A survivor of child sex trafficking who will share her story during this afternoon’s Irvin M. Cushner Memorial Lecture says that victims of human trafficking are most likely as close as your waiting room.
“Medical professionals are likely to be coming in contact with victims, whether they’re recognizing them or not,” said Holly Austin Gibbs, Patient Care Services Program Director at Dignity Health, who today advocates against all forms of human trafficking and child exploitation.
Today’s presentation focuses on the basics of human trafficking, with an emphasis on explaining exactly what it is and dispelling the common myths about trafficking in order to identify and help victims who come in contact with the health care system.
Gibbs, who joins Wendy Macías-Konstantopoulos, MD, MPH, to deliver this year’s Cushner Lecture at 3:40 pm in Ballroom ABC, said that a 2014 study in the Annals of Health Law found that 88 percent of survivors reported having some type of contact with the health care system. But Gibbs has found that what was true for her as a 14-year-old in 1992 remains true today: Health professionals need more knowledge about human trafficking.
“My interaction with health care and other professionals such as law enforcement were either very negative, or I could tell that they wanted to help or weren’t quite sure how to go about helping,” Gibbs said. “That’s absolutely what drives my passion because I had so much experience with professionals who were trying to help me and there were not specialized services.”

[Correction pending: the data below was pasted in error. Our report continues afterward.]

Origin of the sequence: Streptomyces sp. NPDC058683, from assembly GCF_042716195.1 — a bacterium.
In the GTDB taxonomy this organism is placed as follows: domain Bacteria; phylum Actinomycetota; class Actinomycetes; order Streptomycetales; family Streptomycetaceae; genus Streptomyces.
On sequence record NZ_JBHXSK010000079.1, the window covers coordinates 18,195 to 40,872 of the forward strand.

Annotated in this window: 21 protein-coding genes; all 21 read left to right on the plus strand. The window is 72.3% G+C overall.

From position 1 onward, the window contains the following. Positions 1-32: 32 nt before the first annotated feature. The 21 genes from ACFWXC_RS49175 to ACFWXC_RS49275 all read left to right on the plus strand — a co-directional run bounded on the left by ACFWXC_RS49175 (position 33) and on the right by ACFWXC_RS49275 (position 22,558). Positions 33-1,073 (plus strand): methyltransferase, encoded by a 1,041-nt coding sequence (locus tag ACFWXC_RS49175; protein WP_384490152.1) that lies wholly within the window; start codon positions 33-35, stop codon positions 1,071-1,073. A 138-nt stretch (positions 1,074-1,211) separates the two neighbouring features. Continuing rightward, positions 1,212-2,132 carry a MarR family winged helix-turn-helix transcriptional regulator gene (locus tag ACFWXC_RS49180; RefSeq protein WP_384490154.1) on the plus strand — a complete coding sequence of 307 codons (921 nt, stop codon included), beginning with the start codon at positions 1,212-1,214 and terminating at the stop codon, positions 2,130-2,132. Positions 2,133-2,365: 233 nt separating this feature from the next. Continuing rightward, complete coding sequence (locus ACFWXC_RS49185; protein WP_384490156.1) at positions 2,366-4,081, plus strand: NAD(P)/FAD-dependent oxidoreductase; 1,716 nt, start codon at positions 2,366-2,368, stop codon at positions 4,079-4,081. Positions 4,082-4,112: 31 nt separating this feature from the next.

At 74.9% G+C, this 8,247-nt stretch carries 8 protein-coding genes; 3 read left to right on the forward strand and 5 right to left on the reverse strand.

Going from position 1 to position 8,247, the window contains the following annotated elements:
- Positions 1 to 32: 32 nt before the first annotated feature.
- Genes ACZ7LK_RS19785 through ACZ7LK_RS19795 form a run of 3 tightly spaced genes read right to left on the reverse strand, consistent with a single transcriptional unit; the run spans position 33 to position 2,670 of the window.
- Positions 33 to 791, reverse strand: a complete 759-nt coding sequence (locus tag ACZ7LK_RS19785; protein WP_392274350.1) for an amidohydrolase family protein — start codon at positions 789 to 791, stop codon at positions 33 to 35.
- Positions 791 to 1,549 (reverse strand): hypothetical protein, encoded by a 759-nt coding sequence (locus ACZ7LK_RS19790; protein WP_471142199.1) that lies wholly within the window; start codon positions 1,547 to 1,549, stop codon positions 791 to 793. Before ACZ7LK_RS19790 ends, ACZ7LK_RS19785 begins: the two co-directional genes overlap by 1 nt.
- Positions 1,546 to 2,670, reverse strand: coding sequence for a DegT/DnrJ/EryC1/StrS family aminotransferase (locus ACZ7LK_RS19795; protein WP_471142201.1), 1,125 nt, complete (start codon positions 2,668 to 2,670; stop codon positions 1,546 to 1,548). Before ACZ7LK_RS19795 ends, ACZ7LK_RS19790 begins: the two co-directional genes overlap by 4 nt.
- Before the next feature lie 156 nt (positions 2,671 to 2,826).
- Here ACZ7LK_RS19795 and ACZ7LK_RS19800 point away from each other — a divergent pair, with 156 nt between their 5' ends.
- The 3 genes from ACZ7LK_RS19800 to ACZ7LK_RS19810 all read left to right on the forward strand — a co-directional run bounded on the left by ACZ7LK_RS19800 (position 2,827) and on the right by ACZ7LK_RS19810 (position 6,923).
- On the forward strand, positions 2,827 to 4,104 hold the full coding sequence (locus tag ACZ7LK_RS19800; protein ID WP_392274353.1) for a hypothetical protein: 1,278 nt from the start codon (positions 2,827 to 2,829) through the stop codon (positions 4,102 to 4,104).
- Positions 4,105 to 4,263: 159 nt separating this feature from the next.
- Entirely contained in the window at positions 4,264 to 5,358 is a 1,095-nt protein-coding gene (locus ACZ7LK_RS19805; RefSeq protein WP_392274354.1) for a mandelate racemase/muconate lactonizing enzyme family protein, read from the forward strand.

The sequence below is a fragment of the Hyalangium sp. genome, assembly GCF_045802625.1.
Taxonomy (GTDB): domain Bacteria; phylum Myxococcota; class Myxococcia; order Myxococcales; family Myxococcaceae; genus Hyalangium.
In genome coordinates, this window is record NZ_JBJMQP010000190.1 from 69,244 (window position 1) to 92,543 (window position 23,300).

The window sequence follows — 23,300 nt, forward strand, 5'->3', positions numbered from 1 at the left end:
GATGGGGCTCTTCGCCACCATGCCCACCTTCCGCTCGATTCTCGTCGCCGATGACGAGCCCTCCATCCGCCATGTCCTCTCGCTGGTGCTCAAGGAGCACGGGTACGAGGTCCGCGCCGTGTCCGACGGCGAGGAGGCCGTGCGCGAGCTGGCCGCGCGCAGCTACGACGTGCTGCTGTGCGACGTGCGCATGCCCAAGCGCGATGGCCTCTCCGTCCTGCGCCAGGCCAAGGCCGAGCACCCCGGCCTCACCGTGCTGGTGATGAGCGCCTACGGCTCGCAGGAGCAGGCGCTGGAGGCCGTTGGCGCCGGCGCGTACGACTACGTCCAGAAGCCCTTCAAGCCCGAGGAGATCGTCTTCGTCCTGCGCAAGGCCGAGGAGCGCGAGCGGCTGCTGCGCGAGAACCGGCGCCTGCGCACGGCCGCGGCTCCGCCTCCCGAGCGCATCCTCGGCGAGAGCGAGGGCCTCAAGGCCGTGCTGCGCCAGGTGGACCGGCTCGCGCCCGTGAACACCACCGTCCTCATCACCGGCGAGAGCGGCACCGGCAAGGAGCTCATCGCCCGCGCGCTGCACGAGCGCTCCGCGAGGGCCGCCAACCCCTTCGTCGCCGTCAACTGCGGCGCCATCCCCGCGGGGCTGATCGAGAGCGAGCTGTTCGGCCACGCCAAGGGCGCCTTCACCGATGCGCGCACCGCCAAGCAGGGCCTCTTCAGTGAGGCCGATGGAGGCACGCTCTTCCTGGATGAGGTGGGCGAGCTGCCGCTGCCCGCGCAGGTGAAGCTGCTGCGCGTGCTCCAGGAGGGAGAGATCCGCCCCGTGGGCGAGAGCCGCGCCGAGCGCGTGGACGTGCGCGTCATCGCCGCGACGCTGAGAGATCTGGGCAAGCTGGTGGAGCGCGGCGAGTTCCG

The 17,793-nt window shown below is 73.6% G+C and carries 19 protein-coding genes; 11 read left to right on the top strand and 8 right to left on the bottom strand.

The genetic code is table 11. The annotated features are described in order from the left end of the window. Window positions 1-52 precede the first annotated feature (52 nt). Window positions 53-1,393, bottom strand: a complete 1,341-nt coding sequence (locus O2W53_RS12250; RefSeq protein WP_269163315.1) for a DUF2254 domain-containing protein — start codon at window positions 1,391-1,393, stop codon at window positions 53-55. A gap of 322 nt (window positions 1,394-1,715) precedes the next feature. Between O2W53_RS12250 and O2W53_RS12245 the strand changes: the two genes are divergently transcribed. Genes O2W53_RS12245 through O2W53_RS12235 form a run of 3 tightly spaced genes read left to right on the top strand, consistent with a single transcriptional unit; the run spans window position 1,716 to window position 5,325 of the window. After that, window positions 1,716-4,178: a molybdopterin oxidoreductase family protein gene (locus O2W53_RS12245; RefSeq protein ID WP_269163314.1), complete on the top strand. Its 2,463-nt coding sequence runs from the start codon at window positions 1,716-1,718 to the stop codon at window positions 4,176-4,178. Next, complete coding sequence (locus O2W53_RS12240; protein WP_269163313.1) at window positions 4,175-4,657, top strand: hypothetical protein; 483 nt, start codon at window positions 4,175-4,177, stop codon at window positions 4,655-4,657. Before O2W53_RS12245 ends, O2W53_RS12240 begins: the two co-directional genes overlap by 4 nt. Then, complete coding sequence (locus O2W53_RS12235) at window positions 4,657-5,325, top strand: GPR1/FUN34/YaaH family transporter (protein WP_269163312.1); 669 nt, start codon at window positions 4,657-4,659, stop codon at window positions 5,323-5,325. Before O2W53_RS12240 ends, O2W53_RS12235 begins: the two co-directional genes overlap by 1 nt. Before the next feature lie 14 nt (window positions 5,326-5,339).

Gibbs now works with Dignity Health in educating staff and developing protocols at more than 30 hospitals in Arizona, California, and Nevada. She started speaking out and sharing her experiences in 2009 and later became a consultant with AMBER Alert and a presenter at law enforcement, social service and medical conferences. Before joining Dignity Health, she wrote the book “Walking Prey: How America’s Youth are Vulnerable to Sex Slavery.”
Dr. Macías-Konstantopoulos, an Attending Physician at the Massachusetts General Hospital Department of Emergency Medicine and Assistant Professor in Emergency Medicine at Harvard Medical School, will talk about what human trafficking looks like in the United States and who are the victims and perpetrators.
“There are certain risk factors which heighten a person’s vulnerability, but anyone can be a victim of trafficking,” she said. “There’s no stereotypical profile of someone who’s trafficked, so we really need training to recognize the red flags in patients we may come across in the health care setting.”
Obstetricians and gynecologists have a great opportunity to help fight human trafficking, in particular sex trafficking, in a role similar to the one they played in identifying and combating intimate partner violence, said Dr. Macías-Konstantopoulos, who for the past decade has conducted training and research while helping to inform policies about human trafficking.
“There’s this idea that human trafficking involves movement across country borders or state lines, and actually it doesn’t necessarily involve movement,” she said. “It can be a 15-year-old girl who’s plucked out of school and trafficked in her own neighborhood. So there’s a misconception that it’s not happening here.”